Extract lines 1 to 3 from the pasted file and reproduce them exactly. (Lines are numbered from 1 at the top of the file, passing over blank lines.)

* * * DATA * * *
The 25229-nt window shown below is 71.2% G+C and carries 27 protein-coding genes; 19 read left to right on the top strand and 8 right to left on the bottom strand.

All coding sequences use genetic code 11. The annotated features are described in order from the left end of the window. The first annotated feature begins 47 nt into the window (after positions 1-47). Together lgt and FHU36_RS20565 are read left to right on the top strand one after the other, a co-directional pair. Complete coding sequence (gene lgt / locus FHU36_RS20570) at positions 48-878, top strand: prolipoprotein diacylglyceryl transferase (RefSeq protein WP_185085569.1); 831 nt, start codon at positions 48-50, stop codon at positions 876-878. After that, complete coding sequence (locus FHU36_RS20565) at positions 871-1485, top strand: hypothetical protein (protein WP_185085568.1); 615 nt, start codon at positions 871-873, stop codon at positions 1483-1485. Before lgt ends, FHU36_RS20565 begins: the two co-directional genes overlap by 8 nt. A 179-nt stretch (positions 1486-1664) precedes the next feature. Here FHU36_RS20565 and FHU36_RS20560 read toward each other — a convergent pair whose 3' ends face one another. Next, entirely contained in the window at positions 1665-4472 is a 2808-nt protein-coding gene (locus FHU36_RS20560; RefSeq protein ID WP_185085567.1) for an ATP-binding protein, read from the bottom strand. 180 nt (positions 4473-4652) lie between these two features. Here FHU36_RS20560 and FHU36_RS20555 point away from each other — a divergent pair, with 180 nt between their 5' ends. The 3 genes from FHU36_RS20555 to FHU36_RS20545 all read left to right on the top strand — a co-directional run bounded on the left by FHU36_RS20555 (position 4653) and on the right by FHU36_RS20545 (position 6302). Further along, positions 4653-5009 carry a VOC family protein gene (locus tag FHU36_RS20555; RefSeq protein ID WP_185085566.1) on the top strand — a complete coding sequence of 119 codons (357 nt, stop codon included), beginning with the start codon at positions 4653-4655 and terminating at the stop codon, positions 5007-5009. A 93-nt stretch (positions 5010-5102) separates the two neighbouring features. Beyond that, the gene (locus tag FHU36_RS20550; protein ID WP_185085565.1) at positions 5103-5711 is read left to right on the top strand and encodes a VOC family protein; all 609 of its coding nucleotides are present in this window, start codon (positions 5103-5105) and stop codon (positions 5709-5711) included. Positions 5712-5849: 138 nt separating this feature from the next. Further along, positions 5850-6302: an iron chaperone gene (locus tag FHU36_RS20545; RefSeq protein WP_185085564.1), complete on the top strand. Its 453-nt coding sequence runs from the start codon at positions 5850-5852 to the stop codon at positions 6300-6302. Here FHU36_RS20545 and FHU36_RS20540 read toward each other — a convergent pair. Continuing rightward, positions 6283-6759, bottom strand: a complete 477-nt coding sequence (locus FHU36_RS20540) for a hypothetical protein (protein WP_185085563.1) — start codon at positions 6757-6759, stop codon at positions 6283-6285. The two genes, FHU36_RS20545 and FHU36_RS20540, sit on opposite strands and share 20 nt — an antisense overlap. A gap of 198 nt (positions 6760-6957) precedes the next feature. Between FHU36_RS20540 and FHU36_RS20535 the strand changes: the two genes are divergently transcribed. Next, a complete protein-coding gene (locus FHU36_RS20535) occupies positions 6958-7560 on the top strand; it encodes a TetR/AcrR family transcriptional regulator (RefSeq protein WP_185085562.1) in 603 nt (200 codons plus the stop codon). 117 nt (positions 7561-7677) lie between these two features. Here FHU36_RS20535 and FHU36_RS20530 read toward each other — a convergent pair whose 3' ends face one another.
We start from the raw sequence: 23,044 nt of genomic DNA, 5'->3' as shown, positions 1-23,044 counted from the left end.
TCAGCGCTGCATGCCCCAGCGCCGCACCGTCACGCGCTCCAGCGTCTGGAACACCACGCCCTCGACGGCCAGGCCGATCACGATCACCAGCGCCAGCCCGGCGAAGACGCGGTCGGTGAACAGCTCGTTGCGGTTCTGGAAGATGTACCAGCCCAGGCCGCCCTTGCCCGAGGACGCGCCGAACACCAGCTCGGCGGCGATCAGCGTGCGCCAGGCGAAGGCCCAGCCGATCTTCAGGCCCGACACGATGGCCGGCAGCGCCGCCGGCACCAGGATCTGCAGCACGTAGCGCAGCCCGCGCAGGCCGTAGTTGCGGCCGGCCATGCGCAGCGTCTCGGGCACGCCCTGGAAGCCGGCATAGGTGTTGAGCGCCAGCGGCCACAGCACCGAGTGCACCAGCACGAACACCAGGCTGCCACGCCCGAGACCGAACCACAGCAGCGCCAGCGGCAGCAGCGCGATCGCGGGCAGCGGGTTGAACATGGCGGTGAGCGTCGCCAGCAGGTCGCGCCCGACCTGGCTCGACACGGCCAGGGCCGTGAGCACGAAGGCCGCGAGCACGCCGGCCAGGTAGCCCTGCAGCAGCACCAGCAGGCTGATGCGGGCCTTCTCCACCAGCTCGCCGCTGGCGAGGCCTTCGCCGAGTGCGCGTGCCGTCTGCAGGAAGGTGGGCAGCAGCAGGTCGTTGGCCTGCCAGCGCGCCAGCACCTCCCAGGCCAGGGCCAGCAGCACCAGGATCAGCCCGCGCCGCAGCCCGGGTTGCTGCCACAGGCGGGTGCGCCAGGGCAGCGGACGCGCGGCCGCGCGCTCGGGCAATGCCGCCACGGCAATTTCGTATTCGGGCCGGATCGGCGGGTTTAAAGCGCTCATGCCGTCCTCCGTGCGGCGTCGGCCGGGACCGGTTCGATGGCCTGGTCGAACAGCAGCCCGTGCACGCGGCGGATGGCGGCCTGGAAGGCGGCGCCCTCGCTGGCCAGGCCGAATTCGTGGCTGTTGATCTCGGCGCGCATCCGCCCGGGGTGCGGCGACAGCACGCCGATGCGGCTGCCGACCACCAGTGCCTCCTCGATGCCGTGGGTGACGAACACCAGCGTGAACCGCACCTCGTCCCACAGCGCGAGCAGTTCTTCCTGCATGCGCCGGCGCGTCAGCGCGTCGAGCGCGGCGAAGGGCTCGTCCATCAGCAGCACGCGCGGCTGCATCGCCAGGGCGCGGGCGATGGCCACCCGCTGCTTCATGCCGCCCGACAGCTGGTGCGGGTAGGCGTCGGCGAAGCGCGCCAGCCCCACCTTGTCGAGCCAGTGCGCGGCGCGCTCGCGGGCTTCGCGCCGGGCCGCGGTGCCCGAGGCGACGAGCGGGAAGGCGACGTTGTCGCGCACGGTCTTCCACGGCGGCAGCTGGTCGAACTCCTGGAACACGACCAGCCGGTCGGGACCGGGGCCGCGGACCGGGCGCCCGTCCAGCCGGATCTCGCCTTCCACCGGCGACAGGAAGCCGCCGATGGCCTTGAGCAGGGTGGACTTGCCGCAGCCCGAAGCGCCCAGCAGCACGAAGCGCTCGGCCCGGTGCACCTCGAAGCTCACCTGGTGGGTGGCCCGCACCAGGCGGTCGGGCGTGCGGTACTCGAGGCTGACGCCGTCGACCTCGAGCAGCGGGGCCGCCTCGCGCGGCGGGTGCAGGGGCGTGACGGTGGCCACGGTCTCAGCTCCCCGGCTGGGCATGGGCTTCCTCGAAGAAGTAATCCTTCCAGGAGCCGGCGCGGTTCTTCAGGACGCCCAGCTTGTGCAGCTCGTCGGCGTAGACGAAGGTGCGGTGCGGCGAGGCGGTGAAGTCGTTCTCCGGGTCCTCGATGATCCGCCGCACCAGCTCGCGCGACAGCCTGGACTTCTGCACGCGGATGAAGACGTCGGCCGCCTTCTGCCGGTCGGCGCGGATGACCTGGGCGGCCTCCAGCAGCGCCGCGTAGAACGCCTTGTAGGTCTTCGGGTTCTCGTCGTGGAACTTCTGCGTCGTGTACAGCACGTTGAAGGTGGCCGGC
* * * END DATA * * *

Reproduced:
The 25229-nt window shown below is 71.2% G+C and carries 27 protein-coding genes; 19 read left to right on the top strand and 8 right to left on the bottom strand.

All coding sequences use genetic code 11. The annotated features are described in order from the left end of the window. The first annotated feature begins 47 nt into the window (after positions 1-47). Together lgt and FHU36_RS20565 are read left to right on the top strand one after the other, a co-directional pair. Complete coding sequence (gene lgt / locus FHU36_RS20570) at positions 48-878, top strand: prolipoprotein diacylglyceryl transferase (RefSeq protein WP_185085569.1); 831 nt, start codon at positions 48-50, stop codon at positions 876-878. After that, complete coding sequence (locus FHU36_RS20565) at positions 871-1485, top strand: hypothetical protein (protein WP_185085568.1); 615 nt, start codon at positions 871-873, stop codon at positions 1483-1485. Before lgt ends, FHU36_RS20565 begins: the two co-directional genes overlap by 8 nt. A 179-nt stretch (positions 1486-1664) precedes the next feature. Here FHU36_RS20565 and FHU36_RS20560 read toward each other — a convergent pair whose 3' ends face one another. Next, entirely contained in the window at positions 1665-4472 is a 2808-nt protein-coding gene (locus FHU36_RS20560; RefSeq protein ID WP_185085567.1) for an ATP-binding protein, read from the bottom strand. 180 nt (positions 4473-4652) lie between these two features. Here FHU36_RS20560 and FHU36_RS20555 point away from each other — a divergent pair, with 180 nt between their 5' ends. The 3 genes from FHU36_RS20555 to FHU36_RS20545 all read left to right on the top strand — a co-directional run bounded on the left by FHU36_RS20555 (position 4653) and on the right by FHU36_RS20545 (position 6302). Further along, positions 4653-5009 carry a VOC family protein gene (locus tag FHU36_RS20555; RefSeq protein ID WP_185085566.1) on the top strand — a complete coding sequence of 119 codons (357 nt, stop codon included), beginning with the start codon at positions 4653-4655 and terminating at the stop codon, positions 5007-5009. A 93-nt stretch (positions 5010-5102) separates the two neighbouring features. Beyond that, the gene (locus tag FHU36_RS20550; protein ID WP_185085565.1) at positions 5103-5711 is read left to right on the top strand and encodes a VOC family protein; all 609 of its coding nucleotides are present in this window, start codon (positions 5103-5105) and stop codon (positions 5709-5711) included. Positions 5712-5849: 138 nt separating this feature from the next. Further along, positions 5850-6302: an iron chaperone gene (locus tag FHU36_RS20545; RefSeq protein WP_185085564.1), complete on the top strand. Its 453-nt coding sequence runs from the start codon at positions 5850-5852 to the stop codon at positions 6300-6302. Here FHU36_RS20545 and FHU36_RS20540 read toward each other — a convergent pair. Continuing rightward, positions 6283-6759, bottom strand: a complete 477-nt coding sequence (locus FHU36_RS20540) for a hypothetical protein (protein WP_185085563.1) — start codon at positions 6757-6759, stop codon at positions 6283-6285. The two genes, FHU36_RS20545 and FHU36_RS20540, sit on opposite strands and share 20 nt — an antisense overlap. A gap of 198 nt (positions 6760-6957) precedes the next feature. Between FHU36_RS20540 and FHU36_RS20535 the strand changes: the two genes are divergently transcribed. Next, a complete protein-coding gene (locus FHU36_RS20535) occupies positions 6958-7560 on the top strand; it encodes a TetR/AcrR family transcriptional regulator (RefSeq protein WP_185085562.1) in 603 nt (200 codons plus the stop codon). 117 nt (positions 7561-7677) lie between these two features. Here FHU36_RS20535 and FHU36_RS20530 read toward each other — a convergent pair whose 3' ends face one another.
We start from the raw sequence: 23,044 nt of genomic DNA, 5'->3' as shown, positions 1-23,044 counted from the left end.